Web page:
2019 tax refunds: What's changed and how to plan for the future

LOS ANGELES (KABC) -- You may be surprised when your tax refund is much lower than you expected, and that's because of the Tax Cuts and Jobs Act of 2017.

Everyone knows what April 15 means: time to file your taxes. This year, with the new tax law, it's already surprising a number of people.

Tax experts say if the refund is smaller, it could actually be good news. It means you likely got more in your paycheck all year long.

"They lowered the rates, and that led a lot of withholding programs -- the withholding that you get out of your paycheck -- to come down. But it didn't factor in that withholding adjustment in your paycheck, which might have been good news last year, didn't factor in that you may be losing the benefit of some of your deductions," said USC professor of law and tax expert Ed McCaffery.

Those deductions are mostly affecting high-tax blue states like California and New York.

Your state and local taxes are now limited to $10,000, and that includes your property taxes as well.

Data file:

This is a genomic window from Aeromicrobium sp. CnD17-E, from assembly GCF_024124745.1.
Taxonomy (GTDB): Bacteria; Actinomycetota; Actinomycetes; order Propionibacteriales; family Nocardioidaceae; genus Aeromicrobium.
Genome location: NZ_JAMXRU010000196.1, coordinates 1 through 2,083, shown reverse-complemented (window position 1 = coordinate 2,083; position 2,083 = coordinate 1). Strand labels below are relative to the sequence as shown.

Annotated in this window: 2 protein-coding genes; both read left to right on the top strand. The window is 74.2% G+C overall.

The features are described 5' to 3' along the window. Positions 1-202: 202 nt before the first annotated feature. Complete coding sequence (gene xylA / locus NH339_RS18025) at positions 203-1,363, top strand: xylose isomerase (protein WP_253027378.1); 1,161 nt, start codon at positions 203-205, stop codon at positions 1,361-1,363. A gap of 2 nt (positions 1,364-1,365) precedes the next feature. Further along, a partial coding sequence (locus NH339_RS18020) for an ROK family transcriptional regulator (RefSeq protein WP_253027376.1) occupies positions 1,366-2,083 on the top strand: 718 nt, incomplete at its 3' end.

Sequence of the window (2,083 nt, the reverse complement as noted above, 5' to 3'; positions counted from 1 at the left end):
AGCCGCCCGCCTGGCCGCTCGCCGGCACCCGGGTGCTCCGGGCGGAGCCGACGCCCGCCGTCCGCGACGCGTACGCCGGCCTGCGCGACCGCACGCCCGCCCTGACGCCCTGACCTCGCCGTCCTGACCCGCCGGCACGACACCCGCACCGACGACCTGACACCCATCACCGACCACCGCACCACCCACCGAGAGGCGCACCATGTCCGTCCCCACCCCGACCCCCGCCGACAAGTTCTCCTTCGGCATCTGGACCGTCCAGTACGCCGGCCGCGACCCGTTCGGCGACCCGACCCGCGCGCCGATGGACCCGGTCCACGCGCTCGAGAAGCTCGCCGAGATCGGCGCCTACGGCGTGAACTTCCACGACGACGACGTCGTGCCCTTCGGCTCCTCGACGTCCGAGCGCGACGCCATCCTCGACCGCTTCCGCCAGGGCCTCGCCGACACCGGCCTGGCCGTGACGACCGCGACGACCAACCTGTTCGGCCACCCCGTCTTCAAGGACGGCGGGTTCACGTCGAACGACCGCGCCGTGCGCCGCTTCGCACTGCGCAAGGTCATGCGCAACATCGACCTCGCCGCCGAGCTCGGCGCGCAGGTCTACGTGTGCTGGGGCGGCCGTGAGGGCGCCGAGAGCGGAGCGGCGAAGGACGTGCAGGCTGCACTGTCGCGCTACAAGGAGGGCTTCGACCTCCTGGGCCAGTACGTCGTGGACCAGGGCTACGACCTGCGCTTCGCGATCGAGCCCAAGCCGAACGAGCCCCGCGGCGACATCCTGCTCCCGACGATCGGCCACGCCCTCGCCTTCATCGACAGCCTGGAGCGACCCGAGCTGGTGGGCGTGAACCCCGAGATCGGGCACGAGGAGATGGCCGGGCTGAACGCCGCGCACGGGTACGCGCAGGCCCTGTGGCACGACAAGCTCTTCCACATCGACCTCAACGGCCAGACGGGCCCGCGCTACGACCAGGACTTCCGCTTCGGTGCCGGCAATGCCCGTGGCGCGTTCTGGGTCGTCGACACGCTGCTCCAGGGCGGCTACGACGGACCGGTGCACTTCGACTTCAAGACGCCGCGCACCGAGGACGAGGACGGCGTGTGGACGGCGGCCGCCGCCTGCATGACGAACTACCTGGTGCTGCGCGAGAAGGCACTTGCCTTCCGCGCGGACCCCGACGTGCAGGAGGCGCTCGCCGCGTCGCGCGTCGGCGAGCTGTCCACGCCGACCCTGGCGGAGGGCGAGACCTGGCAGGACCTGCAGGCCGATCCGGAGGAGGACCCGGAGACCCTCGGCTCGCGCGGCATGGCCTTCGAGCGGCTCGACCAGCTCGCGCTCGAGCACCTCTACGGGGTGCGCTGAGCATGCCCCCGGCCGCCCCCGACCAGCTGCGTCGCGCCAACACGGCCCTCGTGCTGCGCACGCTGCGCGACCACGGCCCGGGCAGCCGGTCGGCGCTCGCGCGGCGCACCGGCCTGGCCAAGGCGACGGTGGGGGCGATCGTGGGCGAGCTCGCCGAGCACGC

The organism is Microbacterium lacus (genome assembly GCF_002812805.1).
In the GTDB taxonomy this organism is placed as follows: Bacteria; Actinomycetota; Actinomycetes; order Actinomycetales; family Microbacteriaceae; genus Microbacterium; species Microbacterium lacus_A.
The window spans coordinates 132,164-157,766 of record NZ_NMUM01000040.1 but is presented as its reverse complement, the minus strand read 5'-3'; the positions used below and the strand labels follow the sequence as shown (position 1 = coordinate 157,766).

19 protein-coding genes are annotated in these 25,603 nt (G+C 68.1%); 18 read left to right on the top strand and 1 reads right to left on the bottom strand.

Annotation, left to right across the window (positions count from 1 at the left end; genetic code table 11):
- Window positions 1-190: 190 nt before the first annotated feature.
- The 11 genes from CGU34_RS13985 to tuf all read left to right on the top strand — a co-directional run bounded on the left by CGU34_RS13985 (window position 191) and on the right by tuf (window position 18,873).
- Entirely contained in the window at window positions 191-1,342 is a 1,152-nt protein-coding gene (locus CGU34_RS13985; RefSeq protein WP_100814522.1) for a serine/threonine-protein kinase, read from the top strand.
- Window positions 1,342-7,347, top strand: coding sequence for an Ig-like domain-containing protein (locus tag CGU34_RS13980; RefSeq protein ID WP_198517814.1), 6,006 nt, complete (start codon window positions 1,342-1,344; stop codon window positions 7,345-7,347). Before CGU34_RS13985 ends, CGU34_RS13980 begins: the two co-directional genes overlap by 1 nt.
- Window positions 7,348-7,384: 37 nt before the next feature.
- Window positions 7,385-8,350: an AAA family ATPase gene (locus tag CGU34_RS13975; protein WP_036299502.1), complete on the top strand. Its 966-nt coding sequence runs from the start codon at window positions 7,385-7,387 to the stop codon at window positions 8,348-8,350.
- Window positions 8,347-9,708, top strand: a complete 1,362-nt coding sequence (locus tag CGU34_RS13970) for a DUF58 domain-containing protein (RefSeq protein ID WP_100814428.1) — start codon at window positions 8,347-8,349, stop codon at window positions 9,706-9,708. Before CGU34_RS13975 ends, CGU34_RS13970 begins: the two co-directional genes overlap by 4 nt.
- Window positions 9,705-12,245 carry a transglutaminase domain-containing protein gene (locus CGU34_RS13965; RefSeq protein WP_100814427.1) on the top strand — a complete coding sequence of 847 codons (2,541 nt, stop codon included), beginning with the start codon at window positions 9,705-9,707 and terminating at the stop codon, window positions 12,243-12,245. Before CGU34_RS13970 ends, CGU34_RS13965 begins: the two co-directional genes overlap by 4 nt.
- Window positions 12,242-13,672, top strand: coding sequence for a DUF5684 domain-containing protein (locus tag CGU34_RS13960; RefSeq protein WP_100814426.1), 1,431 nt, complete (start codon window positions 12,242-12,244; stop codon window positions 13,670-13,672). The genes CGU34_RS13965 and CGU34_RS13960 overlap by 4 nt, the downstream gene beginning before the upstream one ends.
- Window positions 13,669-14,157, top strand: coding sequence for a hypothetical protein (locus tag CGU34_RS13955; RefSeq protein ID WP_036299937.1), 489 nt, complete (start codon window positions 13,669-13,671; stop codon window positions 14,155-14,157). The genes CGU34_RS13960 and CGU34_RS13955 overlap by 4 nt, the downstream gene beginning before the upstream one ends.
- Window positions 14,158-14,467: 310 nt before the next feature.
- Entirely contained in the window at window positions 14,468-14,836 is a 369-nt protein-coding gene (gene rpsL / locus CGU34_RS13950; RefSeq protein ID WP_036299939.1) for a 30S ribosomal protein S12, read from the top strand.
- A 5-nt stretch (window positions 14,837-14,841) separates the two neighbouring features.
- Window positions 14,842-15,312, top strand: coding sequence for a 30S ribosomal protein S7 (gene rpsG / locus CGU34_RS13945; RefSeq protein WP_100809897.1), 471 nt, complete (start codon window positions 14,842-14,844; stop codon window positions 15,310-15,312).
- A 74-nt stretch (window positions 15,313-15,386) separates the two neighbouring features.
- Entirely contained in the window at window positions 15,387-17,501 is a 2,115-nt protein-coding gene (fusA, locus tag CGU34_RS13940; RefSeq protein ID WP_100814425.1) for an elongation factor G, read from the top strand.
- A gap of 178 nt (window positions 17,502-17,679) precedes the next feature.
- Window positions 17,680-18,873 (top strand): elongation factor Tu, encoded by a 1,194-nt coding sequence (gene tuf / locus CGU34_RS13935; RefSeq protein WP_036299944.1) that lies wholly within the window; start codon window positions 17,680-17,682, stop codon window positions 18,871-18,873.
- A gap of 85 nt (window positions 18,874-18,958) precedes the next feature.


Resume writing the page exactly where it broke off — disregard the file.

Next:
The good news is the standard deduction has doubled, and most people who used to itemize might not need to.

TurboTax estimates nearly 90 percent of taxpayers will take the higher standard deduction.

If you paid too much in taxes or you just want to get a bigger refund, experts say now is the time to make changes for next year.

"You can make an adjustment this year," McCaffery said. "You can go to your payroll department and say, 'I need to increase my withholding.' They'll know how to walk you through that."

So as you head to prepare your taxes, be ready because it could be a pleasant surprise or a rude shock.
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